Does the FDCPA Apply to Creditors?

Does the FDCPA apply to creditors?

A recent court decision caught my attention last week. It was through the U.S. Court of Appeals for the 11th circuit, where the plaintiff claimed that Citigroup violated the Fair Debt Collection Practices Act (FDCPA) by harassing him while trying to collect a debt.

The lower court and the appellate court rejected the claim confirming that the FDCPA applies only to third party collectors, not creditors that collect on their own receivables. It is well known in the collection industry that the FDCPA only applies to third party collectors, however, the consumer’s perception is that anyone collecting money from them has to abide by some rules. This is true in some aspects;  however creditors are free to be more aggressive in their internal collection efforts. There is no limit to the amount of contacts or number of attempts a creditor is allowed to make with it’s customers. There are still expectations that a creditor will use reasonable tactics and techniques to collect on their receivables.

Recently the Minnesota Attorney General stepped in and told a creditor (Fairview Hospital), that they could not continue with their aggressive collection tactics when they were attempting to collect right in the emergency room from patients receiving care. The Attorney General blamed Accreditive Health for training their personnel techniques that would increase their immediate collection efforts but infringe on the consumers rights for healthcare. Because of this training, and the actions taken by Fairview Health in their collection efforts, Accreditive Health is not allowed to do business in Minnesota for several years. Accreditive Health only did the training and never did the actual customer interaction and they still got punished by the Minnesota Attorney General. 

So I guess the point here is that every creditor out there is still under scrutiny for the techniques and tactics they use to collect their money.

On top of this, there is a new sheriff in town, and it’s called the Consumer Financial Protection Bureau (CFPB). The CFPB is overseeing complaints by consumers in regards to student loans, checking accounts, credit cards, mortgages,  savings accounts, credit reporting, bank services, and other consumer loans. Over the next several years we may see this expanded to include hospitals and medical practices. In 2013, they will begin overseeing complaints about collection agencies. It is my understanding that they will be working with other government agencies on handling these complaints, and tracking them to better understand the reason behind the complaints. The arm of the CFPB will become broader as time goes on. I see some more regulation and oversight on the tactics creditors use to collect their money. Now is a good time to put into place some internal policies that will be used in your collection practices along with a way to manage and track any complaints you may see.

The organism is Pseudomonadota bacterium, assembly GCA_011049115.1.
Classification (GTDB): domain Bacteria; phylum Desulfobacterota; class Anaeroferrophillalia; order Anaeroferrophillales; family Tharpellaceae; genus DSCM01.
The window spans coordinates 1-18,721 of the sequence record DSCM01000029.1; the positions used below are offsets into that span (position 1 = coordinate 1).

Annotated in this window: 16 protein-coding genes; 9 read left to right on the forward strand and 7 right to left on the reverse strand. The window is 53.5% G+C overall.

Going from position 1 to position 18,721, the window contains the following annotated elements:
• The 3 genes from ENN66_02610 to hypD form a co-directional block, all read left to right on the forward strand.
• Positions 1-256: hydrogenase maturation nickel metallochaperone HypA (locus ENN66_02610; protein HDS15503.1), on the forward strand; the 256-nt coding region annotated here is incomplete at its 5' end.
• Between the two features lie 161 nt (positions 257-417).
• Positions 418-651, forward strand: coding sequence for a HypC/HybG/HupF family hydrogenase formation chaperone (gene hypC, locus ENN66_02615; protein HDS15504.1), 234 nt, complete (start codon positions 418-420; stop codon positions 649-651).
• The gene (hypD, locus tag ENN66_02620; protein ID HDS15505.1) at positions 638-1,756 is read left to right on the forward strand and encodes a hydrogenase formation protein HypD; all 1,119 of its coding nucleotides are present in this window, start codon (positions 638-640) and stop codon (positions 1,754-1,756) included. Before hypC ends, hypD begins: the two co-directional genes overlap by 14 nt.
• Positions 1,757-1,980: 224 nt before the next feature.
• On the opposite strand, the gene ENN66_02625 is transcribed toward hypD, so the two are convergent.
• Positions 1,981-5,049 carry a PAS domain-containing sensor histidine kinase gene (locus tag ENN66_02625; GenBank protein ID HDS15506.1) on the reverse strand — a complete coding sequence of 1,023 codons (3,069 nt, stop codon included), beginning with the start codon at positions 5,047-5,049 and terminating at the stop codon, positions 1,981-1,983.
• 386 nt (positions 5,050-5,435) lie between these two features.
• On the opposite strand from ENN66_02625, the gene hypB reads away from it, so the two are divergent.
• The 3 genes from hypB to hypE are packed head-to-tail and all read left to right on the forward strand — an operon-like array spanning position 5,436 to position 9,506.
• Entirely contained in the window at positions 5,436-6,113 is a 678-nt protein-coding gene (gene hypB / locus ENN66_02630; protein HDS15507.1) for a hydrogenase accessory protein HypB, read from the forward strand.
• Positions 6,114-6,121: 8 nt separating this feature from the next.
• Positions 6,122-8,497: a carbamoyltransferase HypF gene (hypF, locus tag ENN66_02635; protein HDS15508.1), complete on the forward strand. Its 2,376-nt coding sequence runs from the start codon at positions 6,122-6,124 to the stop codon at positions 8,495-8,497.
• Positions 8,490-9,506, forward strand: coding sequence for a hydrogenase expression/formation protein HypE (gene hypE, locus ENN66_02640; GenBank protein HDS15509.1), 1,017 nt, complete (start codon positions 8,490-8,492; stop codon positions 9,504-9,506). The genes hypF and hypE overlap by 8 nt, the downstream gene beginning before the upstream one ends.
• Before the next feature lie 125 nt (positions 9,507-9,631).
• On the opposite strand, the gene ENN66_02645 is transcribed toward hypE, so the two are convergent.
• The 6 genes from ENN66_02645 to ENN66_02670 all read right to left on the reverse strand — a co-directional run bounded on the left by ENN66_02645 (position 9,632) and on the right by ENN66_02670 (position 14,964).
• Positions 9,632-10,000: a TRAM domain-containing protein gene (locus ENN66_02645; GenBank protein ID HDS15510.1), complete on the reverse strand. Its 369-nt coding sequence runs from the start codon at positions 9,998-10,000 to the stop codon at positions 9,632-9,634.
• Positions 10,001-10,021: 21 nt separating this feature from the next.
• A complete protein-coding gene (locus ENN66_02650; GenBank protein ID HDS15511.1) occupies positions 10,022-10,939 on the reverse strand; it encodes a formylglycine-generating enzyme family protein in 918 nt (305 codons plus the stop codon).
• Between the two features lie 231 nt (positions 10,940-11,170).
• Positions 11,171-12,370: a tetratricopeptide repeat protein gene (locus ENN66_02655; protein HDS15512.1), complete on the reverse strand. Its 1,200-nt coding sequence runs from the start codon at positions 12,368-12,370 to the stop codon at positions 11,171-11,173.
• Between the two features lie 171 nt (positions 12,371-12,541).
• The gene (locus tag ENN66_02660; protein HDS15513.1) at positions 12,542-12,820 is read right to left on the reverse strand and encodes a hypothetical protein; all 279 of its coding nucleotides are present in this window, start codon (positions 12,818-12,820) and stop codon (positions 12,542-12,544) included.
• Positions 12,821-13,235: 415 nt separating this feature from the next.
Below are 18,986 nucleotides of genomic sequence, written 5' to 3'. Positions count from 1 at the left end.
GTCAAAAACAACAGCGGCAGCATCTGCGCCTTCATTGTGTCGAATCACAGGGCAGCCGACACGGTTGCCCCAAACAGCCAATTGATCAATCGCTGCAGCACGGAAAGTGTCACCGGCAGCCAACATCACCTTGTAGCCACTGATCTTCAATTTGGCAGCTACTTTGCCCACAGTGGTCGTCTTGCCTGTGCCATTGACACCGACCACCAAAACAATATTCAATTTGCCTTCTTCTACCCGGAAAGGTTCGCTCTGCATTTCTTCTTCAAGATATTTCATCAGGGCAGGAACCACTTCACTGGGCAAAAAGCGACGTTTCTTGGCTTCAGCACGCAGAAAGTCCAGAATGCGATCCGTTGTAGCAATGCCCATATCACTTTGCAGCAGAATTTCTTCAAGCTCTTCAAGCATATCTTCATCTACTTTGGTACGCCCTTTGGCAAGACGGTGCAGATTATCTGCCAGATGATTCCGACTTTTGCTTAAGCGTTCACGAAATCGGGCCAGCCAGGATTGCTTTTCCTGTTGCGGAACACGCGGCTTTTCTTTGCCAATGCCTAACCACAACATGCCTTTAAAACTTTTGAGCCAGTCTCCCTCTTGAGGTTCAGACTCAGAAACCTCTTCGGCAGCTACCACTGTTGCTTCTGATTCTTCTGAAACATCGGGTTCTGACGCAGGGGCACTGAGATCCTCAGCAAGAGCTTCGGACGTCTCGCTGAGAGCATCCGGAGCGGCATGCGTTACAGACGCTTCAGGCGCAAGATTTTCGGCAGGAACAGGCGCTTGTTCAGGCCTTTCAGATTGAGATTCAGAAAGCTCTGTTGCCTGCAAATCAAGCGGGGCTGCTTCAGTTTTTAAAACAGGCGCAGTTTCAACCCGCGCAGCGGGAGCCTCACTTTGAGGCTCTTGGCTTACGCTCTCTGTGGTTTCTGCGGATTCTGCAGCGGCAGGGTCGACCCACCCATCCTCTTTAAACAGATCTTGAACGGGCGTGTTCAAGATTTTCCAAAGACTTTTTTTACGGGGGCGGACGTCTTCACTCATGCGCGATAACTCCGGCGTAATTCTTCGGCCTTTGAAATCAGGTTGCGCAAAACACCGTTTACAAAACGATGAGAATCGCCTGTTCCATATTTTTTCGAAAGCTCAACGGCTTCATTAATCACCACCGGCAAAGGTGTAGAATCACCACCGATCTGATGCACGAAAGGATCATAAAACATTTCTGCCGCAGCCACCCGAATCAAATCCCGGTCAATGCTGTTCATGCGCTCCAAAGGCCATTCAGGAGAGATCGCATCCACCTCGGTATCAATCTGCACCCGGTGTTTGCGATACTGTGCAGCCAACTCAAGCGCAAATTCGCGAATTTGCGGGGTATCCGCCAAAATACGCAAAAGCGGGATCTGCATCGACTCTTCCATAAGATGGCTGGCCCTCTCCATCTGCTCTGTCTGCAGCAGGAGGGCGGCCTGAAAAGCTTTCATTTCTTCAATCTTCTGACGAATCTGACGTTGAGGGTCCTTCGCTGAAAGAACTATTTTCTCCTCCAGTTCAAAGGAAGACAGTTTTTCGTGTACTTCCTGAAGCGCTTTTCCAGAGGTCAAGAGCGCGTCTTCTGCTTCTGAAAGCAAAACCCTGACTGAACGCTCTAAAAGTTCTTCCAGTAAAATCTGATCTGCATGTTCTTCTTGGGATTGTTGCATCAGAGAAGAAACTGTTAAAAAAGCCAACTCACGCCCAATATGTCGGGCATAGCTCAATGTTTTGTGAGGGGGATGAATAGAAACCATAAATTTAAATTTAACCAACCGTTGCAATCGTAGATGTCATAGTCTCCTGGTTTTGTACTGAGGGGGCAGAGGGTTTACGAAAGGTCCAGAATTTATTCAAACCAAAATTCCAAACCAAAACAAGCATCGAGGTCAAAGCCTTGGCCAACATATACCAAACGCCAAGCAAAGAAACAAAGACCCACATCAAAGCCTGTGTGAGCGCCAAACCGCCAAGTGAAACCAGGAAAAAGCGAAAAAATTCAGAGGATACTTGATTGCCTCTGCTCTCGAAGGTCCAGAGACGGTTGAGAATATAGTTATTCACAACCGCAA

Because of these changes in the regulatory agencies, I believe every creditor should reevaluate their internal operations and look for ways to train your staff in what to do and what NOT to do. PRP is dedicated to helping you direct your staff in the right direction and to assist in educating them to Collect the Debt & Keep the Customer. You can download “PRP’s Secrets” relating to the Psychology of Collections that will help your staff deal with the collections in a professional and curteous customer service approach. I also recommend that you review the FDCPA to get an idea of what is right and what is wrong while your staff is collecting. We train our staff to abide by the letter of the law when it comes to the FDCPA. We also train our staff to abide by the spirit of the law and to be customer service orientated. If you follow this advice, you will reduce or completely eliminate any complaints.

For a copy of the Fair Debt Collection Practices Act you can go to the link below:

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